Flash Fiction Friday #3
All summer, I’ll be posting a flash story every Friday. This one is my copy editor’s favorite.
Peal and Ring
For Gretchen. Inspired by Bob Bauman, who suggested “church bells, 3:23 p.m., turquoise.”
Marie was in love with the boy who rang the church bells. She’d never met him, but she loved him all the same.
His bells’ peals resounded over the town—sometimes to mark the time of day, and other times to brighten lives and ears. They played softly for funerals, and slowly after the midday meal. They rose to a crescendo and echoed over the horse carts that got stuck in the street.
Up and down the scales, musical or atonal. The bells heralded all changes, soothed all hearts. Someone had to ring the bells, and it had to be a person who could climb all those steps. Marie liked the idea that it was a boy her age.
She loved the mysterious bell ringer. She loved his talent and his range. She loved the turquoise eyes she’d set in his imaginary face. She loved his care in choosing which piece to proclaim.
In the summer of her sixteenth year, when the food was plentiful and the workload was small, she gathered her courage and went to meet him. She took hold of her yellow bird’s cage—her only summer chore being to look after the pet—and set off across the town. She passed cows on the green, lowing and chewing. She waved to the travelling actors practicing their play at the end of the high street. She nodded to friendly neighbors and paused to let vegetable carts go by.
She walked until she arrived at the foot of the church tower. It was tacked onto the wooden chapel like an afterthought. Or perhaps the chapel itself was the afterthought, since that building was made of wood, but the bell tower was cool gray stone. The cobbled column rose higher than any other structure in the town by several stories, and she looked up and up and up as though it could point her toward the sun. She didn’t want the sun. She wanted the bells and the boy.
The door at the tower’s base was thick and wooden, held together with bulging iron grilles and nails. A tablet hung from one of these at eye level: “Only the holy may enter here.”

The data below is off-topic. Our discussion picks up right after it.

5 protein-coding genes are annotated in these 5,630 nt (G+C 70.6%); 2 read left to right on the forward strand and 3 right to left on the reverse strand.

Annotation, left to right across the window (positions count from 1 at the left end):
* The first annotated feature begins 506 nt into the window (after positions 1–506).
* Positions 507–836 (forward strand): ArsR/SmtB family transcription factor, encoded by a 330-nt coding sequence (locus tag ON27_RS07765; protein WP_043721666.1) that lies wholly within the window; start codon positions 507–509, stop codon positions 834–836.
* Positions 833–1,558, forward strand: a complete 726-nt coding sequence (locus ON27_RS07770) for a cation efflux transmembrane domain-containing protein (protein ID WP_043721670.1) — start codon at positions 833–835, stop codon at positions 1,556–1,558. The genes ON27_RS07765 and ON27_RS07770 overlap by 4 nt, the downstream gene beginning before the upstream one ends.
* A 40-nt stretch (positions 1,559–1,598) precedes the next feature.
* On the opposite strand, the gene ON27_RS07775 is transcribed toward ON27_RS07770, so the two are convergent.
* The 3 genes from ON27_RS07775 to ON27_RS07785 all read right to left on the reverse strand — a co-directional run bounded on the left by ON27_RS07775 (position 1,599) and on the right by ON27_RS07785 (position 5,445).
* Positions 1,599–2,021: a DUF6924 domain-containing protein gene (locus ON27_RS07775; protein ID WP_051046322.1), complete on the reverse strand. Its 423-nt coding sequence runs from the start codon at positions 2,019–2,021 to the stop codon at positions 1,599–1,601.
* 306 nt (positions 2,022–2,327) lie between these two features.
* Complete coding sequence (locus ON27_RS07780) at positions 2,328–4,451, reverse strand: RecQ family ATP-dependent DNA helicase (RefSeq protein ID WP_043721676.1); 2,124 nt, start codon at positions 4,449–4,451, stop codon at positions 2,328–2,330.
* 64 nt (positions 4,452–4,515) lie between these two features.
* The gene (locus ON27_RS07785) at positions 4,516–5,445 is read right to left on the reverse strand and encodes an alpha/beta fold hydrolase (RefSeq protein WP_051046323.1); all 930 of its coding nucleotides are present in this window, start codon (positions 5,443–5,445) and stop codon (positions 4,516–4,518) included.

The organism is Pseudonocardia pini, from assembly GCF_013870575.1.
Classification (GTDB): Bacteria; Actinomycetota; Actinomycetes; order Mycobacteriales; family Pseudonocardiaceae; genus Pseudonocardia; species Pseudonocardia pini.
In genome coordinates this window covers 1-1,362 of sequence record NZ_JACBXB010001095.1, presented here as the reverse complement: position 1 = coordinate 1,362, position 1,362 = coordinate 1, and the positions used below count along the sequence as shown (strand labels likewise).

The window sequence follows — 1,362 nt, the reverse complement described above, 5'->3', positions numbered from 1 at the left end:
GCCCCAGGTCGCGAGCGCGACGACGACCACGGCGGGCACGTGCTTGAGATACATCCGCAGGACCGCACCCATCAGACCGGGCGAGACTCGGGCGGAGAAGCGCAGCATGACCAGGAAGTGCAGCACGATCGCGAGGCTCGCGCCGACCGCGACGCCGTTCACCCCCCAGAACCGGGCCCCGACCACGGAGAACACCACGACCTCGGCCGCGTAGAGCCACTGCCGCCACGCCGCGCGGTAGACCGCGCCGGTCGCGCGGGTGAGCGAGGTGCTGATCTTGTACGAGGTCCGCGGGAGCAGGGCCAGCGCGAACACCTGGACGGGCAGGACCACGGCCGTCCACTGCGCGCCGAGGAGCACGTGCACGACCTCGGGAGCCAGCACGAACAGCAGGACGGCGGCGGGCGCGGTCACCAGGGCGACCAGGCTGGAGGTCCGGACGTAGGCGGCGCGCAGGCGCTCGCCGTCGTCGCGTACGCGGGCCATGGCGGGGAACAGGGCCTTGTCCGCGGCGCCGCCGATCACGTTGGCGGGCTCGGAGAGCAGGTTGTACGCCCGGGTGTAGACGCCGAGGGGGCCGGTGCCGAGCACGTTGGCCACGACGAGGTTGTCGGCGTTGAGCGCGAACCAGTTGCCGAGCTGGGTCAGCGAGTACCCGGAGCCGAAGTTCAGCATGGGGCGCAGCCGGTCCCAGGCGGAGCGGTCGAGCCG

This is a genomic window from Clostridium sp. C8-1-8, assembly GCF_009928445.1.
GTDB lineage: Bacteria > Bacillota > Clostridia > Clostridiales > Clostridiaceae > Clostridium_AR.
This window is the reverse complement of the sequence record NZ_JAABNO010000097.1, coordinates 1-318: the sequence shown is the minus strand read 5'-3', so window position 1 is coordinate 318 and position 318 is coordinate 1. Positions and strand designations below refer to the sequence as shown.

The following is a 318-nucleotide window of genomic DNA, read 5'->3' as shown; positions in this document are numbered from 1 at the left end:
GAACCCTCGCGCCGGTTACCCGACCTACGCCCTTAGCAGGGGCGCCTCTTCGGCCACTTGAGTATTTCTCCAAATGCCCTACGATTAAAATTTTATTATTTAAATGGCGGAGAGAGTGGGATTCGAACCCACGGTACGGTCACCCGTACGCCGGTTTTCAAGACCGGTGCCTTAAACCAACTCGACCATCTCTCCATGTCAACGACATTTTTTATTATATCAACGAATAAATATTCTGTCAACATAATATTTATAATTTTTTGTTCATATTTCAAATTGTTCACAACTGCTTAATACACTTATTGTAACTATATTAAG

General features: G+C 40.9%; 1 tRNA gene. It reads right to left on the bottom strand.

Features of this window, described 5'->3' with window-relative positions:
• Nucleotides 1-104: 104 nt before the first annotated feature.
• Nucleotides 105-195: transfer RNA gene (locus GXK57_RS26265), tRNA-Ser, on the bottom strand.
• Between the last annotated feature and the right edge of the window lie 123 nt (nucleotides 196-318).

Marie would not let the message deter her. She hoisted her bird’s cage in her right hand and pushed on the door with her left. It opened, unbarred. To fortify herself, she sang a simple tune, one she’d only heard previously on the fiddle, and she repeated it over and over as she ascended the stairs.
Her thighs soon tired, and her bird arm drooped, but still she climbed. She moved slower, and the bird took up her song so that she could breathe more easily. And still she climbed. The afternoon light could not penetrate the staircase’s tube, but she heard the bells count off the hour. Three o’clock.
Still she climbed until there were no more stairs.
She collapsed to her knees on the open floor, jarring her bones on unforgiving stone. Other than her brief cry of pain, the bell tower was silent and lifeless. No whisper of cloth from the bell boy’s movement. No scent of ham floating her way as he chewed his lunch. Even her bird had gone mute.
“Hello?” she called. Her voice rang out, whispering echoes across the bells and bouncing off the tower walls.
She roamed among the bells, skimming her fingers over their smooth surfaces and inspecting the pulls on the insides. These were all attached to a huge loom whose purpose she could not divine.
Until 4 o’clock came. The ropes attached to the loom’s frame tautened and slackened so that they could play the hour. First the warning tune, and then the count. Bong, bong, bong, bong. She stuffed her fingers into her ears to keep the tones from deafening her.
The bells rang on their own without human touch! Marie would have stayed to observe further, but the hour was late and she needed to get home to make dinner.
From then on, every day for the rest of the summer, Marie returned to the tower whenever she finished her meager summer chores. After a few days, she stopped waiting for her beloved boy to appear, or for the vicar to chase her away. Instead, she began to work with the bells.
She repositioned pistons that had slipped so that the affected bells would ring clear. She tightened the ropes when they got too slack. She polished the metal so they would not rust.
The summer days lengthened and then grew shorter again, and finally the boy did appear in the tower. But he wasn’t a boy at all. He was an old man, stooped and with white hair, who smelled of pickled cabbage. His polishing cloth had little to do in the wake of Marie’s labor. But he smoothed and swished it anyway, polishing the bells like he was soothing his heart.
“Hello,” said Marie, the same as she’d done on that first day.
And, like that first day, she was greeted with silence.
“HELLO!” she said again.
This time, the boy who played the bells jumped. He shook his chamois at her. “You shouldn’t be here,” he said.
She stuffed wool strips in her ears and retrieved her own polishing cloth from her bag. Side by side, they looked after the bells and the ropes. “Could I set these up for a new song?” she asked.
“What was that?” he replied. “You’ve been here all along?”
When the old man left town, he took Marie as his new apprentice. Together, they cared for the countryside’s bells and made music sing out over the kingdom. When the old man died, she became the regional bell caretaker.
She hadn’t been in love with the boy who played the bells, after all, but with the bells themselves.